Macdonald here unearths something that underlies the very DNA of The Peregrine –ifitis a beautiful book then it is, as Yeats (another user of falcon imagery) put it, a terrible beauty, one filled with brilliantly crimson blood, glistening corpses and extinction threats.
More than once, Baker references the “filthy, insidious pollen of farm chemicals” such as DDT and dieldrin that were ravaging wild peregrine numbers both sides of the Atlantic at the time. If Baker did indeed despise his own species, it is undoubtedly in part due to the violently destructive effect of these chemicals on the countryside and his beloved apex predators in particular. Rachel Carson’s landmark expose Silent Spring had blown the lid off the DDT crisis five years previously and Baker was one of a new generation of naturalists who feared the very worst.
Wartime German bombing raids, witnessed by a 16-year-old Baker over his local Chelmsford, would also feed into this bubbling fascination with death from above.
For Tim Dee, the brilliant nature writer, there is arguably a cold war subtext there too. In
The Running Sky, Dee neatly sums up the “Iron-cold sadistic brutality” and “weirdness” of
The Peregrine as being “nature writing’s Goya” (the Spanish artist’s Black Paintings do indeed work off a similar palette of disillusionment and dizzying violence). In Four Fields, Dee discusses the book as “a toxic account of a sick and self-hating man” chasing a dwindling species in a world on the brink of nuclear oblivion hinted at in Baker’s “magnesium flare” sun. It was Dee’s favourite bird book during his schoolboy years, presumably because its bleak seismic vibrations rhymed so keenly with the natural history classroom narrative of the day – pollution and extinction.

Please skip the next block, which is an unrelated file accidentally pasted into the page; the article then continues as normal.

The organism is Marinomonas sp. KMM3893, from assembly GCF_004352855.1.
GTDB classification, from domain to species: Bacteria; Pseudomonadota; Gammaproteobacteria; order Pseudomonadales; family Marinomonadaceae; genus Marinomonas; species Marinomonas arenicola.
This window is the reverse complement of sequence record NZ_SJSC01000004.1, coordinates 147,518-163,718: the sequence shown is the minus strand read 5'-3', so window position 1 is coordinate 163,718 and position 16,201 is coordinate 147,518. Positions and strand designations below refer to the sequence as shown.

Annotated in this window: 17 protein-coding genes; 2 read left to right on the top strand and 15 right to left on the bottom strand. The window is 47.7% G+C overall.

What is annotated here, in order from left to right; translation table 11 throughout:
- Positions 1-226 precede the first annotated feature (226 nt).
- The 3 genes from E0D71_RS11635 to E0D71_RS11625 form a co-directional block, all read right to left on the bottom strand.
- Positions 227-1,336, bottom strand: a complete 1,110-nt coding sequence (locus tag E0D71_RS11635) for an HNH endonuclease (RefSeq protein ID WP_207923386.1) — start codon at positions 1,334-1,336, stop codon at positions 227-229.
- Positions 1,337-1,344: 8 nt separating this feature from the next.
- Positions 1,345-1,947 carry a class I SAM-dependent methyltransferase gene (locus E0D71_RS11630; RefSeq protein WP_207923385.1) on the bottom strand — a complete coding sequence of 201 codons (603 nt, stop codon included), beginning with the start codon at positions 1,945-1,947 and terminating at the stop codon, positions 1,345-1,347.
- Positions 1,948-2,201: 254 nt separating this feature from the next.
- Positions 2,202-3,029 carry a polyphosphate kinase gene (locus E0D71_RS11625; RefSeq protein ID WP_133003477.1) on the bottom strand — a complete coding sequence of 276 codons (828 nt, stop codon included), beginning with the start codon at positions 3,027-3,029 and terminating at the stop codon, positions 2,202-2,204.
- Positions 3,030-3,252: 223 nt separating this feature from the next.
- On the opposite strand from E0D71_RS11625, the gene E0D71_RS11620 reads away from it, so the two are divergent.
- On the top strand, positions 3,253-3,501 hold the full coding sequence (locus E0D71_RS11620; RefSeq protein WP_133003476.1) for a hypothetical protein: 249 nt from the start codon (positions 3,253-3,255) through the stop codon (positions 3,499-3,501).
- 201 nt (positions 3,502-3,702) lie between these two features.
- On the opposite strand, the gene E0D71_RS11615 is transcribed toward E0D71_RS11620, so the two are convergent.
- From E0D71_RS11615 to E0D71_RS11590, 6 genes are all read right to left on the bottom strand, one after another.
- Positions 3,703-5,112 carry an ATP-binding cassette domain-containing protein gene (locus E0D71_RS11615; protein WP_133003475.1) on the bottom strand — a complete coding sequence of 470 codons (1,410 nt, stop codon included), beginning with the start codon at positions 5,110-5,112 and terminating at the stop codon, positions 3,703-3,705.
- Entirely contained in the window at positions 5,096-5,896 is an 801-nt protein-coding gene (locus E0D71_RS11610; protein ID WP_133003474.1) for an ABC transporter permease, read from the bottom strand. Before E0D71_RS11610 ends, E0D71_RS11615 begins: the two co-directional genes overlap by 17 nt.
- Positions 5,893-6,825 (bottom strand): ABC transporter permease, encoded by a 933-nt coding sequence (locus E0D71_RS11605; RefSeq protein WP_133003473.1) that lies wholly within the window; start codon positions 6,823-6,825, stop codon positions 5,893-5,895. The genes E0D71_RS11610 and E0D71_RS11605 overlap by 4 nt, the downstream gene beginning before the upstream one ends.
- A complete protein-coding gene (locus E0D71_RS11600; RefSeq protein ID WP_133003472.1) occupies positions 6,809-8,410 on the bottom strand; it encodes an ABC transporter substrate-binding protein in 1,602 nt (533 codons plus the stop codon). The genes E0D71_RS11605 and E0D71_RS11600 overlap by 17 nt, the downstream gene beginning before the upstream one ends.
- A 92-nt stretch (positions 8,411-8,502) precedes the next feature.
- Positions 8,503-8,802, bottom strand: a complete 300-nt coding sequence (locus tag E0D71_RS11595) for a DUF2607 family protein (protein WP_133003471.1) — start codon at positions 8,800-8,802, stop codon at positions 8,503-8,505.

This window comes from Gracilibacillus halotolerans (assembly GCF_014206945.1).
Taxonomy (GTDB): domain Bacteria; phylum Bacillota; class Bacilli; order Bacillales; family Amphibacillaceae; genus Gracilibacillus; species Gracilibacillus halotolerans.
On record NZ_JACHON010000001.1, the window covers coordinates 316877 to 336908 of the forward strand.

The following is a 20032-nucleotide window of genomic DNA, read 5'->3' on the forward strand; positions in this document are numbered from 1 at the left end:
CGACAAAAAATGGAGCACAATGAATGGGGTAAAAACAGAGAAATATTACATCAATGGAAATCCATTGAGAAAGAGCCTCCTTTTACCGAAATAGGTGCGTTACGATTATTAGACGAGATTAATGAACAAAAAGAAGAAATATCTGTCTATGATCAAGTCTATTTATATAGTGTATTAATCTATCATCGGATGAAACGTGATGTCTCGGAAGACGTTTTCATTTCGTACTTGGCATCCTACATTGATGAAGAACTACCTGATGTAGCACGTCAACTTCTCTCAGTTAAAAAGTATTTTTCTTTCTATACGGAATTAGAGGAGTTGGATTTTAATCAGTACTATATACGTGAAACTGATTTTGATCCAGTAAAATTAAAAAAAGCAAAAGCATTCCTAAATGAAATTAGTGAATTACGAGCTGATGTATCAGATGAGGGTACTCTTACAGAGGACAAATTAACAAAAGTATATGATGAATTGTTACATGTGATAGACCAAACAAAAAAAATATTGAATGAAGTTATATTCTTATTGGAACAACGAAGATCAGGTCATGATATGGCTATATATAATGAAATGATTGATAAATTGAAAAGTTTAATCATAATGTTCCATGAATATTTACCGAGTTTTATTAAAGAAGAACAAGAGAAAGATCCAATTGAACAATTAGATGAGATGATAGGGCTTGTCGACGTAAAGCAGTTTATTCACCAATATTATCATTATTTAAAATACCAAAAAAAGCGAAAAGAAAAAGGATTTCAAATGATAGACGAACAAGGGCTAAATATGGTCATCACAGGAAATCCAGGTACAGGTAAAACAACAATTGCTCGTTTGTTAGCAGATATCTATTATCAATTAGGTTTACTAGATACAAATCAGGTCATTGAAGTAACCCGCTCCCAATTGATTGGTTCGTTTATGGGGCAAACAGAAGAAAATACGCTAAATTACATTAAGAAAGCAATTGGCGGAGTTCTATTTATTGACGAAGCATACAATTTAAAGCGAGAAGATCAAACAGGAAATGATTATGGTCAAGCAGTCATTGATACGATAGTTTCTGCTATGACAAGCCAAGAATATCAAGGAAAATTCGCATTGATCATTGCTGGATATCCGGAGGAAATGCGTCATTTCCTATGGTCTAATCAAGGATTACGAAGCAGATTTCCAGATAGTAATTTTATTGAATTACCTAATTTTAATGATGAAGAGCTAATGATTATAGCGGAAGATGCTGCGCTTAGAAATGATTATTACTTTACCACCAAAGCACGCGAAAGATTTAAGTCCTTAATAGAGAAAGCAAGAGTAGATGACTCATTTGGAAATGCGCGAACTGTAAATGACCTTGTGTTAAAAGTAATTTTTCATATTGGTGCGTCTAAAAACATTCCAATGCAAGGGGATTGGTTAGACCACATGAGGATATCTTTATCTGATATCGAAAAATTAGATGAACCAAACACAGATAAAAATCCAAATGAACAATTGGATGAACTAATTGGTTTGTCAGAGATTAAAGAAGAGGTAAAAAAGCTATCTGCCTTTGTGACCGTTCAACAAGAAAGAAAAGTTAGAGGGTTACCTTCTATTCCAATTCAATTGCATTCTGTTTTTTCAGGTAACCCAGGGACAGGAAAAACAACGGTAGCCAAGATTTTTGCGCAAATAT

While peregrine numbers have returned with gusto thanks to the efforts of avian scientists, falconers and wildlife lawmakers, the wider unease The Peregrine feeds off is certainly being felt again today as the environment at large remains under peril and the embers of nuclear threat begin to glow again. It gives the book’s anniversary an eerie resonance. Leaving aside its gothic hues and the many questions over the authenticity of Baker’s notes – some passages are transparently fantastic – The Peregrine is a gift for all time.
It has rendered this most exquisite of animals with a suitably exquisite colour scheme. It still shocks and astounds with its trippy linguistic vortices, despite its vintage. Like all the very best nature writing that has germinated as a result of it, it seeps in and places a surreptitious filter on how the reader goes on to perceive the environment around them. There is perhaps no higher achievement in literature.
Baker writes like an angel but always the angel of death. No community and little human warmth exist in its pages. Baker wrote it as if he were the last man on Earth
One of John Alec Baker’s (above) notebooks illustrates the procedural detail he went into when researching and revising